(check out part 1 here)
5:04 am: Up and at ‘em. I sure get a lot more reading done when I’m jet-lagged.
9:00 am: Morning service #1.
10:07 am: Break. It is approximately 980 degrees under the tent.
10:30 am: Morning service #2. I love taking communion with these thousands of brothers and sisters whose prayers I can’t understand. I also love that they have no problem with young women passing the offering plates. 🙂
12:00 pm: My stomach’s still acting up, so I skip lunch and take a nap.
2:33 pm: Wake up to pouring rain. Although it’s after the monsoon season in India, the cyclone hitting the east side of the country means we’re still getting showers—not great news considering that many of the kids attending the conference are sleeping outside.
4:31 pm: It’s time! I triple check my bag for the sermon notes and Matt and I head over for the evening session. On our way there, Drew tells us Tim, another member of our team, has gotten really sick and spiked a fever. “That’s terrible!” we say.
4:36 pm: Our van gets to the tent, stops, turns around, and heads for the chapel. Looks like the rain has relocated us.
4:40 pm: Despite the 90 degree heat, I notice Matt is shivering.
4:42 pm: I tell Matt to go back; he’s obviously very sick. He says no. He’s introducing me and he wants to hear my message.
4:46 pm: Ajai and his team ask if I would be willing to preach twice—they’re not sure they can fit everyone into the chapel for one service. I say of course, then tell Matt again that I want him to go back and rest. He again says no.
4:50 pm: He says ok. Visibly shaking and sweating, he walks back out to the van and our kind hosts whisk him back to his room where, I find out later, his hands shook so badly he could hardly get the key in the lock.
4:53 pm: Ajai notices I’m upset; I assure him it has nothing to do with the change of plans for the service and explain about Matt. His cell phone is out immediately and after a short conversation with his team he says a doctor will be with Matt in minutes.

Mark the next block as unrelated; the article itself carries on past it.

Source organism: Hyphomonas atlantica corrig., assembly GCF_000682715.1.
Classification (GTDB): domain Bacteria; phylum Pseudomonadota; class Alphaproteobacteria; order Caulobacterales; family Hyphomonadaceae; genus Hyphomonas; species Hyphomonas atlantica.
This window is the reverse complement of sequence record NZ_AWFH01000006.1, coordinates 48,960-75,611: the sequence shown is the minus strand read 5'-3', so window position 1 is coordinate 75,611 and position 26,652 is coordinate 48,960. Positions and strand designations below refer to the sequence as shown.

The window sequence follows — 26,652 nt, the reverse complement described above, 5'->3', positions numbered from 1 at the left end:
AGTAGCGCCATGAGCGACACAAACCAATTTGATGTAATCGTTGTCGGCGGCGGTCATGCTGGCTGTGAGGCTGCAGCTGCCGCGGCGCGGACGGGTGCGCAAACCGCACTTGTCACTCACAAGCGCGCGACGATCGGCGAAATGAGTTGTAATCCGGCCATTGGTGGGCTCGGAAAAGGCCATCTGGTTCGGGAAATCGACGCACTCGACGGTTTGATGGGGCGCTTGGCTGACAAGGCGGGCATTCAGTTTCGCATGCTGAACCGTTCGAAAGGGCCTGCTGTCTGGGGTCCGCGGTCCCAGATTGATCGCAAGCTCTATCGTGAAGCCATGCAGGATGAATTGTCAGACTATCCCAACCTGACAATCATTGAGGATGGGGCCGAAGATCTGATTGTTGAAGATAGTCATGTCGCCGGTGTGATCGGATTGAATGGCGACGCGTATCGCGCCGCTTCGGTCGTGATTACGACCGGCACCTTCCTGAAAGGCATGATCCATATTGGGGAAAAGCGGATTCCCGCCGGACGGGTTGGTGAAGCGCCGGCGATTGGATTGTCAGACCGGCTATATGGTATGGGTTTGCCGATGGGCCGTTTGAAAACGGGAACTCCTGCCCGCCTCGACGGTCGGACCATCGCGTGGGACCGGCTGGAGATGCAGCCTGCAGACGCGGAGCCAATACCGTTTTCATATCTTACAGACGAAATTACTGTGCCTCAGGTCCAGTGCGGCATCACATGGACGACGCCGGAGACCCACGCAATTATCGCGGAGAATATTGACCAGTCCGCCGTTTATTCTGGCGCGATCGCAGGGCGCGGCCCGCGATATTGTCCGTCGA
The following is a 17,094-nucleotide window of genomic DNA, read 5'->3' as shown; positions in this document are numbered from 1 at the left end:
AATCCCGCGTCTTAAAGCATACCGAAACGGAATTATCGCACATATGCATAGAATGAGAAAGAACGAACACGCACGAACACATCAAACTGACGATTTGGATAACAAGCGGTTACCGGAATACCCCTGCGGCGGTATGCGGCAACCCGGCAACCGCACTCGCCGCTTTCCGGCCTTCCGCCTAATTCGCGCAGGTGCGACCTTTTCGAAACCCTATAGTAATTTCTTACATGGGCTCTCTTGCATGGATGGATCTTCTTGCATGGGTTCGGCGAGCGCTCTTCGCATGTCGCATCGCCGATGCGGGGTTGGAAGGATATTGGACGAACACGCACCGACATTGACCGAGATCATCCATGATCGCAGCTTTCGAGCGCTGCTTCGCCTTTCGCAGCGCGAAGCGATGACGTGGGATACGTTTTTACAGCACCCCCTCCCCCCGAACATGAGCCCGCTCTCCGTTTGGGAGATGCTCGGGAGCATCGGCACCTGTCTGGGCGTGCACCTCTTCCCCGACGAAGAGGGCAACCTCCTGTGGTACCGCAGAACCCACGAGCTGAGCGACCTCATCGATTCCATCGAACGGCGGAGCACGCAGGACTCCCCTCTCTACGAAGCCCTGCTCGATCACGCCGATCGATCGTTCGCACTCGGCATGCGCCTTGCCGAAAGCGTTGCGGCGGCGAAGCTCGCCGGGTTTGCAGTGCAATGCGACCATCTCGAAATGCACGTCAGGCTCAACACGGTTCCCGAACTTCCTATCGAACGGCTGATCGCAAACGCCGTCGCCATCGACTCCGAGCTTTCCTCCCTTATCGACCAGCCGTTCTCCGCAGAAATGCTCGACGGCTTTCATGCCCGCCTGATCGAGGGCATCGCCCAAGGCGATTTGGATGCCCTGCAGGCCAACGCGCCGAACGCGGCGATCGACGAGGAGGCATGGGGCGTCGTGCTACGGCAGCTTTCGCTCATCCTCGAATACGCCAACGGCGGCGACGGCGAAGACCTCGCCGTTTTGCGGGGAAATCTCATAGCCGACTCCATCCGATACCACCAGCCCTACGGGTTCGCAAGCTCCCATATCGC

4:58 pm: Decision is made to have one service, with the younger kids in a separate building. Crowds of teens begin pouring in and sitting knee to knee on the floor and in the balcony. The temperature and the noise level triple.
5:06 pm: Realize I need to sit near the stage or I will literally be climbing through people. I move closer to the front and sit quietly for a moment. It is time to GET IT TOGETHER.
5:19 pm: The service starts, with jubilant singing.
5:43 pm: I’m in a room packed to twice its capacity, I have stomach cramps from two days of ickyness, my husband is as sick as he’s ever been, and I’m about to preach my first-ever sermon to 1100 Indian people. Let’s do this.
7:13 pm: Several young ladies come over to shake my hand and thank me for my message. One videoed the whole thing on her phone. It is all worth it if these beautiful girls realize there is a place in ministry for them.
7:19 pm: Rush back to our room, where Matt is shivering under four blankets. His first words? “Tell me about it.” He’s a rock star.
7:28 pm: Nurses come to take blood and give him IV antibiotics. Matt mentions he hates needles and the nurse strokes his arm softly, as he would a child, while he draws the blood. Matt smiles sheepishly but I think it does help. 🙂
8:23 pm: Ajai and Indu come to the room and pray with us.
8:58 pm: Matt eats a little jello, swallows all the pills they leave with him, and falls into a fitful sleep.
6:12 am: Matt’s awake and feeling well enough to eat some toast and take a short walk outside.
8:33 am: Our kind, kind nurse, who has spent the night taking care of Matt and the already-sick Tim, and who slept on a couch in the lobby, and who is absolutely the person you want caring for you in a crisis, comes up to administer more drugs and electrolytes in the IV.
11:19 am: Fever breaks. I make periodic visits to the kitchen where the incredible George and his staff keep us supplied with toast, jello, rice, and bottles of water.
12:46 pm: Doctor makes rounds; says it’s a “moderate” bacterial infection.
1:33 pm: Piling on the blankets again—Matt’s shaking with chills and his fever’s back up. He curls up on his side in the fetal position and I finally break down in tears.
1:56 pm: More blood drawn, more injections, meds for the fever. I’d hate to see the severe version of this.
2:28 pm: Sleep for Matt and a long afternoon of reading for me. Without TV or internet, I end up getting through a book and a half during this ordeal.
4:11 pm: Fever’s finally gone. Matt’s clothes and sheets are damp with sweat; George kindly gets me clean sheets and I change the bed.